This week, one of the icons of boom time snooker...
Kirk Stevens was snooker’s man in the white suit: a stylish, entertaining Canadian who will forever be associated with the 147 he made at the 1984 Masters and then a sad, drug addicted, fall from grace.
Good looking and sporting a white suit, he resembled John Travolta in Saturday Night Fever during the game’s rock ‘n’ roll years of the 1980s.
He reached as high as fourth in the world rankings and was a Crucible semi-finalist in 1980 and 1984.
Indeed, he came close both times to reaching the final, losing 16-13 to Alex Higgins and then 16-14 to Jimmy White.
Stevens was among a varied cast of characters who flourished in snooker’s boom period and made up a kind of holy trinity of Canadian players alongside Cliff Thorburn and Bill Werbeniuk who together won the World Team Cup in 1982.
Stevens’s 147 at Wembley in 1984 rates as one of the most exciting maximum breaks ever seen, given the time – there had only previously been two on TV – and the atmosphere, his opponent being London’s favourite, White.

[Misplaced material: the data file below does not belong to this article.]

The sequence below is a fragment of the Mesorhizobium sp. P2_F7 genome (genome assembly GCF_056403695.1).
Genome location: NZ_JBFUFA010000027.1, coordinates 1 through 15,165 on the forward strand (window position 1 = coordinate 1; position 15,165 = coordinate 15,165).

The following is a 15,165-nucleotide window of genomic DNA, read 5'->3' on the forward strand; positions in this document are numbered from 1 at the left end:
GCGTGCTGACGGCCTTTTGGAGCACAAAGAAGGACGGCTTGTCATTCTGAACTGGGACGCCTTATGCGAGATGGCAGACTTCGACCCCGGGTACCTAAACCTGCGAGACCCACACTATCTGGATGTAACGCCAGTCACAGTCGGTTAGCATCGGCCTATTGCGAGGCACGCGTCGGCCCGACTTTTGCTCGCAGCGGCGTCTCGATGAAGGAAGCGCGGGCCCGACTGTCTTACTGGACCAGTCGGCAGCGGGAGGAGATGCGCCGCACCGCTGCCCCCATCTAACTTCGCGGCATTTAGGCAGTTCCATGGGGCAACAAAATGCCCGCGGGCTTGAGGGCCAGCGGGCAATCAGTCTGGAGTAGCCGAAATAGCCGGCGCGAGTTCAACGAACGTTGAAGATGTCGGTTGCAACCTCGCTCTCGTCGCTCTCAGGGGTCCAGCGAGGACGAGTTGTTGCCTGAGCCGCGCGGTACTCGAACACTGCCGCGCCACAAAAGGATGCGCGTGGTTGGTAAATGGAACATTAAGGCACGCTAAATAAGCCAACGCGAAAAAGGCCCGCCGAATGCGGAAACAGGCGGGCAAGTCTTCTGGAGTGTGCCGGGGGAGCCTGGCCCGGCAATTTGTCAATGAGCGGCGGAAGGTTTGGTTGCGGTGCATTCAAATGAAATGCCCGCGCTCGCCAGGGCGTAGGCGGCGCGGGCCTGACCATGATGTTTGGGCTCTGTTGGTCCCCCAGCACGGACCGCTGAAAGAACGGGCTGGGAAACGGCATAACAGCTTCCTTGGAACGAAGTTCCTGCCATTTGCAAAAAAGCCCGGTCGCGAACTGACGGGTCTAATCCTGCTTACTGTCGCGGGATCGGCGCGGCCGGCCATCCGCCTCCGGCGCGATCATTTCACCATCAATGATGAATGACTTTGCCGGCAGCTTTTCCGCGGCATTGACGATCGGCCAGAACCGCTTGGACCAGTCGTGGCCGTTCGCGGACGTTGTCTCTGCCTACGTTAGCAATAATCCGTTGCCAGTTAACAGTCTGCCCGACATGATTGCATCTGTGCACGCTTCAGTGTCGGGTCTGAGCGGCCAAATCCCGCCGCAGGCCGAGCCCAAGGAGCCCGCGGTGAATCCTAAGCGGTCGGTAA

The actor Donald Sutherland was in town and this was the first frame of live snooker he had ever seen.
He must have wondered if the crowd got up and cheered to the rafters after every frame.
It was an iconic moment of the 1980s boom, but life would take a darker turn for the popular Stevens.
In 1985, he played South African Silvino Francisco in the British Open final. During a break in play, Francisco accused Stevens in the toilet of being ‘high as a kite’ on drugs.
He made off the record allegations to a journalist which were tape recorded and then reported.
Eventually, Stevens confessed to a newspaper that he was ‘hopelessly addicted’ to cocaine. The paper paid for his treatment in a drug rehabilitation clinic in Toronto.
This was a private problem played out on the front pages of the national press.
It was an addiction that almost cost him his life and eventually cost him his professional career.
Stevens drifted down the rankings and eventually dropped off the tour in 1993.
He headed back to Canada and undertook a number of jobs, as varied as a car salesman and lumberjack.
Stevens re-qualified in 1998 through winning the North American play-off and spent one more season on the circuit but could not recapture former glories.
Now 50, he still plays and last year won the Canadian Championship, which enabled him to play in the IBSF World Amateur Championship.
If a seniors tour ever got off the ground, Stevens would be a popular draw.
For all his problems, he contributed to a large degree in the excitement of that golden time when snooker ruled the TV airwaves.